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Therapy Dogs: A Short History Of Canine Companionship

smiling dog

Here in the UK we have a reputation as being a nation of animal lovers, and the statistics certainly support the idea that we’re fond of keeping pets. It’s been estimated that nearly half of households own a pet, and that there are over 27 million in the UK – including more than 7 million dogs. How about therapy dogs and a history of canine companionship?

A recent survey by a social networking website revealed further intriguing details about UK owners’ relationships with their pets. One fifth of respondents said they had cancelled social plans so that they could spend time with a pet, a quarter said their pet was like a child to them, and half admitted that when they felt low they preferred to hug their pet than a close relative![i]

That humans take comfort in the company of pets should be unsurprising, because the therapeutic benefits of interaction with animals have been recognised for a long time. Animals have helped provide therapeutic relief to the infirm and ill for centuries – records from back in the late 1700s describe how Quakers in England used them to help those suffering from mental illness. The Quakers ran a retreat for the mentally ill, and believed that interaction with animals helped to “enhance the humanity of the emotionally ill” patients in their care.[ii]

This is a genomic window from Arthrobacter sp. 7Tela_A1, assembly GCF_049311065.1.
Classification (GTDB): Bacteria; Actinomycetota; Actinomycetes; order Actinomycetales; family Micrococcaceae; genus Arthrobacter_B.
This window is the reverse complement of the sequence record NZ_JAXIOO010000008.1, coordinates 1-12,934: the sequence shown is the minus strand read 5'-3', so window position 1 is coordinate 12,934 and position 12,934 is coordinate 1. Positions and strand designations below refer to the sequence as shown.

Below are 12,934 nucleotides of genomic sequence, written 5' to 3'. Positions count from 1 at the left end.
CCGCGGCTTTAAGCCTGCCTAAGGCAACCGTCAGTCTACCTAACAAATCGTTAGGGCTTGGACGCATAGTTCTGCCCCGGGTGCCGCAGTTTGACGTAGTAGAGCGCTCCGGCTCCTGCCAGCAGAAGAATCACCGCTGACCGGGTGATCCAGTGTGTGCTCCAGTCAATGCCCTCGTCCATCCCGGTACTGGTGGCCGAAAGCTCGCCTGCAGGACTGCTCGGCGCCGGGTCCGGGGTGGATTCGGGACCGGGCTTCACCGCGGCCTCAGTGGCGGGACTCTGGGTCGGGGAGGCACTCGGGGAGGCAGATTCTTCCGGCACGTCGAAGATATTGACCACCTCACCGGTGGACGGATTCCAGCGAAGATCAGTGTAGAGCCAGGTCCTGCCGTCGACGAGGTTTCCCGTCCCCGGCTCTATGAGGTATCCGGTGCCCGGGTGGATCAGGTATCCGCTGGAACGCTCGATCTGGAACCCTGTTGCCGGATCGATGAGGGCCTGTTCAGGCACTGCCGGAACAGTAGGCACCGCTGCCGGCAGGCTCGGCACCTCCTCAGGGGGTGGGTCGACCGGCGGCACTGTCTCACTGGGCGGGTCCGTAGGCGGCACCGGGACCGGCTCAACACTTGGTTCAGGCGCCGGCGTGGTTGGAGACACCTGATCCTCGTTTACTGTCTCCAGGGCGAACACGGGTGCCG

Dogs have been particularly effective at raising the spirits of those recuperating from illness. A touching example comes from the Second World War, when a female Yorkshire Terrier named Smoky became one of the first working therapy dogs. After being rescued from a battlefield in New Guinea, Smoky passed into the hands of a Corporal named William Wynne. When Wynne was unfortunately hospitalised after falling ill with a jungle disease, his pals took the little dog on a visit to see him in an attempt to cheer him up. Smoky became so popular with the other patients that the hospital allowed her to go on rounds, and she worked for 12 years both during and after the war as a therapy dog![iii]